About Prostaglandins (PG)

About Prostaglandins (PG)

Prostaglandins (PG) are hormones created during a chemical reaction at the site where an injury or other issue occurs. They are unique among hormones because unlike most of the chemical messengers, they are not secreted from a gland, but rather are created at the time they are needed directly where the problem exists.

Prostaglandins are powerful locally acting vasodilators and inhibit the aggregation of blood platelets. Through their role in vasodilation, prostaglandins are also involved in inflammation. They are synthesized in the walls of blood vessels and serve the physiological function of preventing needless clot formation, as well as regulating the contraction of smooth muscle tissue. Conversely, thromboxanes, produced by platelet cells are vasoconstrictors and facilitate platelet aggregation. Their name comes from their role in clot formation (thrombosis).

Prostaglandins control several processes in the body, especially as it relates to the healing process. When tissue is damaged or infected, this group of hormones will create the reactions that cause pain, fever and inflammation, which sparks the healing process. Prostaglandins also stimulate the formation of a blood clot and the contraction of the blood vessel wall when your body is bleeding. Once blood clots are no longer needed and the injury begins to heal, another prostaglandin will stimulate the changes that allow the clots to dissipate and the blood vessel wall to relax.

Prostaglandins are used clinically to control postpartum hemorrhage, to temporarily manage patent ductus arteriosus, and to treat impotence in men; prostaglandin injections into the amniotic sac, an in-hospital procedure, have been used as an abortion technique in pregnancies after the 16th week.

The name prostaglandin derives from the prostate gland. When prostaglandin was first isolated from seminal fluid in 1935 by the Swedish physiologist Ulf von Euler, and independently by M.W. Goldblatt, it was believed to be part of the prostatic secretions. The biochemists Sune K. Bergström, Bengt I. Samuelsson and John R. Vane jointly received the 1982 Nobel Prize in Physiology or Medicine for their research on prostaglandins.

Potential Problems with Prostaglandins

Problems with prostaglandins production can occur, leading to unwanted inflammation in the body. The prostaglandins are part of a natural response to stresses, but excessive prostaglandins production can cause chronic problems with pain. Painful menstruation, arthritis, heavy menstrual bleeding and some types of cancer are all connected to excessive prostaglandins levels. Some anti-inflammatory medications work by blocking the enzymes that cause these hormones’ production, thus reducing inflammation.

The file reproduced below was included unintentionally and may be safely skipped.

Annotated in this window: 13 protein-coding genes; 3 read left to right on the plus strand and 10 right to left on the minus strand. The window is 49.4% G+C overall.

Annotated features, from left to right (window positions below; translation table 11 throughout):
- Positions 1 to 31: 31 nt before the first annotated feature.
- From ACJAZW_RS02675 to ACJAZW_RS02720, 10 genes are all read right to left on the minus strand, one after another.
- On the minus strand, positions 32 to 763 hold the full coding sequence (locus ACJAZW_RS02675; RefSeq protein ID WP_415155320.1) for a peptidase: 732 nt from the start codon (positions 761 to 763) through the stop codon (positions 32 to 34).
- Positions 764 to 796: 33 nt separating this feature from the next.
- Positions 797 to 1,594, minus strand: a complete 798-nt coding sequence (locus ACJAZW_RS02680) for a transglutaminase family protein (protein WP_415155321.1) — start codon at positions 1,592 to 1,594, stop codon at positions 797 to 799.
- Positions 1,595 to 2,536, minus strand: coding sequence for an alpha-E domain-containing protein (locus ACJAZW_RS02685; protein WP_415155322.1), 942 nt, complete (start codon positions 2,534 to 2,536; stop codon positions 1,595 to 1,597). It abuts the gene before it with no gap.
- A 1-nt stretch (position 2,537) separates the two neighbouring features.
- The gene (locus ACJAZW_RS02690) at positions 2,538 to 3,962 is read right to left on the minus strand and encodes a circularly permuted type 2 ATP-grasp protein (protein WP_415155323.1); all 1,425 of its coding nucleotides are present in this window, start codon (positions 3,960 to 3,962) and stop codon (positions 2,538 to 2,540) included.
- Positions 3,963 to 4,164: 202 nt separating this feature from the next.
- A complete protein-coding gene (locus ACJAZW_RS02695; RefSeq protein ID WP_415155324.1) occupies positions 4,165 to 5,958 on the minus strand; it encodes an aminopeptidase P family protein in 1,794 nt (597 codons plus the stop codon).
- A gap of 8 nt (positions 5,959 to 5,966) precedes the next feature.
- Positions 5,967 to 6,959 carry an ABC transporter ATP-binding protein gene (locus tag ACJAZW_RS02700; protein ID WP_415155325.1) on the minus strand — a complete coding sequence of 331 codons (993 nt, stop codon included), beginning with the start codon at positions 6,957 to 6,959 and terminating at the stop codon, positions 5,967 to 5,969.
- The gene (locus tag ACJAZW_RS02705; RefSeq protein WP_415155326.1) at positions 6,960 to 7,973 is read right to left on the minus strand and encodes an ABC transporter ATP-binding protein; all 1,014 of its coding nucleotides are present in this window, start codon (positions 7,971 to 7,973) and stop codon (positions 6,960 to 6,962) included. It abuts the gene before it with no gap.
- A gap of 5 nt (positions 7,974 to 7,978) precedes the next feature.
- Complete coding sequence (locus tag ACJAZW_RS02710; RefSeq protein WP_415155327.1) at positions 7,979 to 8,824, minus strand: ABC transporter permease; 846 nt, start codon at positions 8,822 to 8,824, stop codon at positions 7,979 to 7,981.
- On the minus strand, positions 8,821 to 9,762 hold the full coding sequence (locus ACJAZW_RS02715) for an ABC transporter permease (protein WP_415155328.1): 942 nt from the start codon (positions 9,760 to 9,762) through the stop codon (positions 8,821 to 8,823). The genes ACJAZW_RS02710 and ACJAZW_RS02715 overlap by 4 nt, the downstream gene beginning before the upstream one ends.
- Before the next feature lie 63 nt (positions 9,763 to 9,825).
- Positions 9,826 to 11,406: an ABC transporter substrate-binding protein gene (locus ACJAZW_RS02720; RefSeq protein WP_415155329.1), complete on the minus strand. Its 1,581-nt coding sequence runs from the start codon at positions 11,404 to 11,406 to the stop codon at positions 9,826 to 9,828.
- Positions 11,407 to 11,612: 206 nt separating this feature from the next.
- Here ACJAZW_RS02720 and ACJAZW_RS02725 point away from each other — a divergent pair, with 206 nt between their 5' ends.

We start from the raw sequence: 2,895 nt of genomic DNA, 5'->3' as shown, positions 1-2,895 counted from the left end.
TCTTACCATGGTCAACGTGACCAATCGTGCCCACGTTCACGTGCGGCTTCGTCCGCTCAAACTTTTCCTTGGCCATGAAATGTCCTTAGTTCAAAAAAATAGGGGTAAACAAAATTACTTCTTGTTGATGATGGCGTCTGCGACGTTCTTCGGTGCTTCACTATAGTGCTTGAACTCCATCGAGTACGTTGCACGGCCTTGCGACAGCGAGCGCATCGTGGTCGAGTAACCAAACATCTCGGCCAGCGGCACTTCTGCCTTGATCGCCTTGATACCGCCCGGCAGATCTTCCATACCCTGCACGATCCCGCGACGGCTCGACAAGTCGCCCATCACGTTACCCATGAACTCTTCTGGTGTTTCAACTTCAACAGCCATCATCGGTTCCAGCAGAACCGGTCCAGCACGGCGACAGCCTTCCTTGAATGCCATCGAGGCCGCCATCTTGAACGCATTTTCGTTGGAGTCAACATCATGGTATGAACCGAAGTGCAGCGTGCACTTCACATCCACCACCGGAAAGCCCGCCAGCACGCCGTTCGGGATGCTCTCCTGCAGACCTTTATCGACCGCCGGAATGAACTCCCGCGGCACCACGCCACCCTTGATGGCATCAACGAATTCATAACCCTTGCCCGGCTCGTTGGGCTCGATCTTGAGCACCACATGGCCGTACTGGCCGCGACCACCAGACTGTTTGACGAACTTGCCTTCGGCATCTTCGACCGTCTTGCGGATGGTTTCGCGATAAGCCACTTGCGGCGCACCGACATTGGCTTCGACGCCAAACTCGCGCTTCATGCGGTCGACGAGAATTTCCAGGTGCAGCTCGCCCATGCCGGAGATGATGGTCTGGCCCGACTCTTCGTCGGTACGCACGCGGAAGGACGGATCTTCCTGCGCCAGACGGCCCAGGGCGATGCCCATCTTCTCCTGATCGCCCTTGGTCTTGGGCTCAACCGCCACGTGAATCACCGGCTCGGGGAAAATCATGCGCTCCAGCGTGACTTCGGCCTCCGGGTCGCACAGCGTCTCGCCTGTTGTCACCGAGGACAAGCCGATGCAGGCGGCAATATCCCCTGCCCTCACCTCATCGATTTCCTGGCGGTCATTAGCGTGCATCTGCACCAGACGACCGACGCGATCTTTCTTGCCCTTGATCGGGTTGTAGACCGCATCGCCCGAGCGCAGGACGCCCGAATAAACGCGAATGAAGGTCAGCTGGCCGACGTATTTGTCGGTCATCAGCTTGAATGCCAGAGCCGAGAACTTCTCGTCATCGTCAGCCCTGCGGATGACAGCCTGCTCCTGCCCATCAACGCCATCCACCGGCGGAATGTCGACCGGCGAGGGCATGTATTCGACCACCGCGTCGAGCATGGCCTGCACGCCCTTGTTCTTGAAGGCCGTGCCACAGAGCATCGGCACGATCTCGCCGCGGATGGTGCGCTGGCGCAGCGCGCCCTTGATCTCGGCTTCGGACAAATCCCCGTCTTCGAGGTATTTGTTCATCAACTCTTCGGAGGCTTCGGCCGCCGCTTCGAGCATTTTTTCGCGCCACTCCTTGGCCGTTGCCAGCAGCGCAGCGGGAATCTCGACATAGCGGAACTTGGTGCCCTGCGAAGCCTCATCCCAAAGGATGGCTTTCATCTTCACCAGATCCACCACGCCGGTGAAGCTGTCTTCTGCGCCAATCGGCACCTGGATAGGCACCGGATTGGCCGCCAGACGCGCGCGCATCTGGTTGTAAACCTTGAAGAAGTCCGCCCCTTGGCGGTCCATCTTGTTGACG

Sometimes, the body will not create enough prostaglandins to heal the injury or start labor. While this is not connected to any chronic health condition, artificial prostaglandins can help. In fact, prostaglandins are sometimes used to treat stomach ulcers and glaucoma as a result.

Functions of Prostaglandins

There are currently ten known prostaglandin receptors on various cell types. The diversity of receptors means that prostaglandins act on an array of cells and have a wide variety of effects such as:

  • cause constriction or dilation in vascular smooth muscle cells
  • cause aggregation or disaggregation of platelets
  • sensitize spinal neurons to pain
  • induce labor
  • decrease intraocular pressure
  • regulate inflammation
  • regulate calcium movement
  • regulate hormones
  • control cell growth
  • acts on thermoregulatory center of hypothalamus to produce fever
  • acts on mesangial cells (specialised smooth muscle cells) in the glomerulus of the kidney to increase glomerular filtration rate
  • acts on parietal cells in the stomach wall to inhibit acid secretion
  • brain masculinization (in rats)
  • increases mating behaviors in goldfish

Prostaglandins are potent but have a short half-life before being inactivated and excreted. Therefore, they send only paracrine (locally active) or autocrine acting on the same cell from which it is synthesized signals.